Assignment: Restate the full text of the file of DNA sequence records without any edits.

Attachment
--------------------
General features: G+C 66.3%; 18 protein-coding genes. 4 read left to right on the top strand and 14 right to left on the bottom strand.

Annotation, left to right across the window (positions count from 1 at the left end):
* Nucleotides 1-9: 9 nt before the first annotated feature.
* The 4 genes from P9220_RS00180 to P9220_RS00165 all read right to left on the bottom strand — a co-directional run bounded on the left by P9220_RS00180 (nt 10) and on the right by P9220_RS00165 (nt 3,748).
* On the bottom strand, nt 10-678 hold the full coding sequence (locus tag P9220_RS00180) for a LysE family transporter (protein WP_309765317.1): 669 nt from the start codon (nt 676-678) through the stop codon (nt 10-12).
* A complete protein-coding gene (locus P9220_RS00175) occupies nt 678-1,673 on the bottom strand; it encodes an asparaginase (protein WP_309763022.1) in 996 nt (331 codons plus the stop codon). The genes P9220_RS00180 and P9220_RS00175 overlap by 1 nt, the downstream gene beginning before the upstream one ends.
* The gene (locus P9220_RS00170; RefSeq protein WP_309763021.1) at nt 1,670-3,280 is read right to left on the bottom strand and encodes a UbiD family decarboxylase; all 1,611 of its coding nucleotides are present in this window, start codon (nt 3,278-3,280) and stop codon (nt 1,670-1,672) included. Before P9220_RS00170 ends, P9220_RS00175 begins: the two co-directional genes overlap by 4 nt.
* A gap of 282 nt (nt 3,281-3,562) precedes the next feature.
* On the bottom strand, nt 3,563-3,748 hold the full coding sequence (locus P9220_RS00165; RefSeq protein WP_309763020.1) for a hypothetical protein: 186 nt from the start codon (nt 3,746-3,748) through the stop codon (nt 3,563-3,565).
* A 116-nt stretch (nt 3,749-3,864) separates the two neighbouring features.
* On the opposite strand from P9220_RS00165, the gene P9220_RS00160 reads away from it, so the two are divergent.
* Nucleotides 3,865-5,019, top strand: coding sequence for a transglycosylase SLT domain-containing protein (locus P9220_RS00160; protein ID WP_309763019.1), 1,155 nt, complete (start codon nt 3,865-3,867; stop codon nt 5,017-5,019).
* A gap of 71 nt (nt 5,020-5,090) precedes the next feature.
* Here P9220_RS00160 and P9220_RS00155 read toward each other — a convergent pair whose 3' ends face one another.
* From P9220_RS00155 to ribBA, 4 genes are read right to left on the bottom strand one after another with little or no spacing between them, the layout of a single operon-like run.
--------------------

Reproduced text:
General features: G+C 66.3%; 18 protein-coding genes. 4 read left to right on the top strand and 14 right to left on the bottom strand.

Annotation, left to right across the window (positions count from 1 at the left end):
* Nucleotides 1-9: 9 nt before the first annotated feature.
* The 4 genes from P9220_RS00180 to P9220_RS00165 all read right to left on the bottom strand — a co-directional run bounded on the left by P9220_RS00180 (nt 10) and on the right by P9220_RS00165 (nt 3,748).
* On the bottom strand, nt 10-678 hold the full coding sequence (locus tag P9220_RS00180) for a LysE family transporter (protein WP_309765317.1): 669 nt from the start codon (nt 676-678) through the stop codon (nt 10-12).
* A complete protein-coding gene (locus P9220_RS00175) occupies nt 678-1,673 on the bottom strand; it encodes an asparaginase (protein WP_309763022.1) in 996 nt (331 codons plus the stop codon). The genes P9220_RS00180 and P9220_RS00175 overlap by 1 nt, the downstream gene beginning before the upstream one ends.
* The gene (locus P9220_RS00170; RefSeq protein WP_309763021.1) at nt 1,670-3,280 is read right to left on the bottom strand and encodes a UbiD family decarboxylase; all 1,611 of its coding nucleotides are present in this window, start codon (nt 3,278-3,280) and stop codon (nt 1,670-1,672) included. Before P9220_RS00170 ends, P9220_RS00175 begins: the two co-directional genes overlap by 4 nt.
* A gap of 282 nt (nt 3,281-3,562) precedes the next feature.
* On the bottom strand, nt 3,563-3,748 hold the full coding sequence (locus P9220_RS00165; RefSeq protein WP_309763020.1) for a hypothetical protein: 186 nt from the start codon (nt 3,746-3,748) through the stop codon (nt 3,563-3,565).
* A 116-nt stretch (nt 3,749-3,864) separates the two neighbouring features.
* On the opposite strand from P9220_RS00165, the gene P9220_RS00160 reads away from it, so the two are divergent.
* Nucleotides 3,865-5,019, top strand: coding sequence for a transglycosylase SLT domain-containing protein (locus P9220_RS00160; protein ID WP_309763019.1), 1,155 nt, complete (start codon nt 3,865-3,867; stop codon nt 5,017-5,019).
* A gap of 71 nt (nt 5,020-5,090) precedes the next feature.
* Here P9220_RS00160 and P9220_RS00155 read toward each other — a convergent pair whose 3' ends face one another.
* From P9220_RS00155 to ribBA, 4 genes are read right to left on the bottom strand one after another with little or no spacing between them, the layout of a single operon-like run.